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When Everyone Writes for the Web

How do you include non-technical staff in the ongoing development of 2,500 Web pages? Believe it or not, you do not have to turn these staff members into Webmasters. A content management system (CMS) makes it fairly easy for staff to create and update Web content. At the same time, the system provides the tools that administrators need to control Web development and protect information. As the National Association of College and University Business Officers (NACUBO) has found, a CMS is not only a good idea when managing a content-rich Web site, it is indispensable.

In the redesign of its Web site, NACUBO considered content management to be one of the most challenging and important parts of the development strategy. We carefully evaluated several leading content management systems in the association market and within higher education. Ultimately, we selected the Ingeniux CMS platform on which to build our new site. We launched the new site on March 8, 2004, and appreciate the benefits of using a content management system.

The Need for Content Management

Like many other organizations, prior to using a CMS, NACUBO realized that its Web site often contained out-of-date or obsolete information, possibly dissuading visitors from returning as often as we would like. It is no secret in today’s virtual world that visitors might be turned off or confused by seeing information on a site for an event that has already been held, or reading about a discontinued program, product, or service. NACUBO’s original process for content development involved 20 to 30 staff members from a variety of areas sending requests to two technical staff members, without any priorities, workflow, or strategy. This created a bottleneck effect that frustrated those on both sides of the process.

Maintaining accurate, relevant, and error-free Web content is critical, because the site is a direct reflection of the organization. NACUBO decided that the best strategy for ensuring that members and partners view us at our best was to implement a content management system, enabling each staff member to maintain his or her own content.

Selecting a System

The key for NACUBO was to find a content management system that the staff would find easy to use. We did not want a system that would require the content authors to do HTML programming or learn complicated new systems. To get total buy-in, we needed a system that would be understandable and that would incorporate the tools our staff already worked with.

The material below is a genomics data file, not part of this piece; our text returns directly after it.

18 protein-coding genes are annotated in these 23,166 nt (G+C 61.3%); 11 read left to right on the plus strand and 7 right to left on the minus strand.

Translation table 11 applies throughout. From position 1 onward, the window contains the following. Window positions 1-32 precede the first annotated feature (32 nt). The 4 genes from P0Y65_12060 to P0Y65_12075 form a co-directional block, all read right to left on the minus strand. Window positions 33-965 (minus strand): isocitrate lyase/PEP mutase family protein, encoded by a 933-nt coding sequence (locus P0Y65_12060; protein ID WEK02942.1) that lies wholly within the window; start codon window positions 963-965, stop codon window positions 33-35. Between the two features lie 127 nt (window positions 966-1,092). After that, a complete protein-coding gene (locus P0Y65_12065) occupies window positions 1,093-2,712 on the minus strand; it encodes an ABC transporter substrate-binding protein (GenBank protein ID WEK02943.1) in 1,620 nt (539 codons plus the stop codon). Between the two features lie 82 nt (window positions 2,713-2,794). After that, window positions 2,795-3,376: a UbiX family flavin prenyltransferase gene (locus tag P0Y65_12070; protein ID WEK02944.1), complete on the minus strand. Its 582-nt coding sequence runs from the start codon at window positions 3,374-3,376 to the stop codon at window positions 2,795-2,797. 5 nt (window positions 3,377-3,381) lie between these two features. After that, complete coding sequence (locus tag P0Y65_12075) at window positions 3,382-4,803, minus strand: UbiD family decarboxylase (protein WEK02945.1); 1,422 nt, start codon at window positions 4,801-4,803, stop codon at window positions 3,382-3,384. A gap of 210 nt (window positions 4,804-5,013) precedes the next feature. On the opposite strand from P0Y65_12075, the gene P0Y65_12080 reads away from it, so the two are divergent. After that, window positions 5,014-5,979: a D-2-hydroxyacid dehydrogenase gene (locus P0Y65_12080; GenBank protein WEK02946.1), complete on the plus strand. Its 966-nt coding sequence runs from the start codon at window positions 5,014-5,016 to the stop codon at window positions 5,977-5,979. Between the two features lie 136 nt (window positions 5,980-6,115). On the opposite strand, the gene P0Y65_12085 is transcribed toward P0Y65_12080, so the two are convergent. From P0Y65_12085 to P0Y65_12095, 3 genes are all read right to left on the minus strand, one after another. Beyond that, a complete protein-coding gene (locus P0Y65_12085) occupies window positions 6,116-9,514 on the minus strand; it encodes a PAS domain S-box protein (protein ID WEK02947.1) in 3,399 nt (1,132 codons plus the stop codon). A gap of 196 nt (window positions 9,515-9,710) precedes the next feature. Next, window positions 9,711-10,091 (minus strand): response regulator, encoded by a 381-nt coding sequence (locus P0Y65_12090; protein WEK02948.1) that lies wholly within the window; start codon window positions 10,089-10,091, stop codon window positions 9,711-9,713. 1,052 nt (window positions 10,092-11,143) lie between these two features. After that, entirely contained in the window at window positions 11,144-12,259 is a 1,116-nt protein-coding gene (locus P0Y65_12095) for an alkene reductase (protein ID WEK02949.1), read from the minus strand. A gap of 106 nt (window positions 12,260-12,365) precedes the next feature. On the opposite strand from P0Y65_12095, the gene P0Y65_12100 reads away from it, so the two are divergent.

Some organizations build their own “homegrown” CMS or co-opt an open source solution. However, building a CMS was not even an option for NACUBO. From cost, risk, and functionality perspectives, it was clearly better for us to purchase a commercial CMS. We chose to focus our technical resources on extending and integrating the CMS, rather than reinventing it. Taking this approach, the Ingeniux platform enabled us to develop and integrate our member management system, and still hit our launch date.

Evaluating content management systems can be confusing. There are a lot of vendors and the range of systems varies greatly. We looked at how the CMS would help us reuse and reformat content, workflow and user management, and publishing capabilities. We also studied the vendor’s technology approach: Did the company adhere to open standards, or were the technology and file formatting proprietary? We were wary of systems that could lock us in or make it difficult to migrate content to new systems. Lastly, we evaluated business questions, such as the vendor’s viability and success in our market. Any product we chose would have to earn high marks in all of these areas.

Content Management In Practice

How is it working? The staff was trained on the system in January. Within 45 days they had built, edited, organized, and published more than 2,500 pages of Web content.

The Ingeniux tool provides an HTML editor that enables our staff content authors to work within a simple word processing template, with the same functions and buttons that they use in their everyday work. Ingeniux also supports drag-and-drop importing from MS Office and other applications. Since most content published on the Web originates from other systems, the ability to easily import information is extremely important.

One of our key tasks in implementing the CMS was to develop a schedule for updating and maintaining the site content. To do this, we needed to identify the sections that frequently require updates: who should edit the content and approve the updates, and how often each section should be updated. The workflow system that is built into the CMS enables us to track who each page is assigned to, the workgroup that they belong to, and the status of the page.

By allowing content authors to make their own changes, NACUBO now has a site that is robust, frequently updated with fresh content, and fully integrated with all back-end operations. Using Web services, Ingeniux CMS integrates fully with our membership database to create database-driven pages for eCommerce and to deliver products, programs, and services. The CMS also allows NACUBO to password-protect the site on a page-by-page basis for our membership.

Our staff is working well with the CMS, and we update our site daily. The site has never had more content or functionality. We have learned from experience that we could not support the quality of Web site that we currently have without a content management system.

Mark Olson, NACUBO’s executive vice president and COO, points out a bonus to the CMS implementation: “With our IT team now free to focus on new projects rather than on supporting Web authoring, NACUBO can develop a more ambitious roadmap and better use technology to serve members.”

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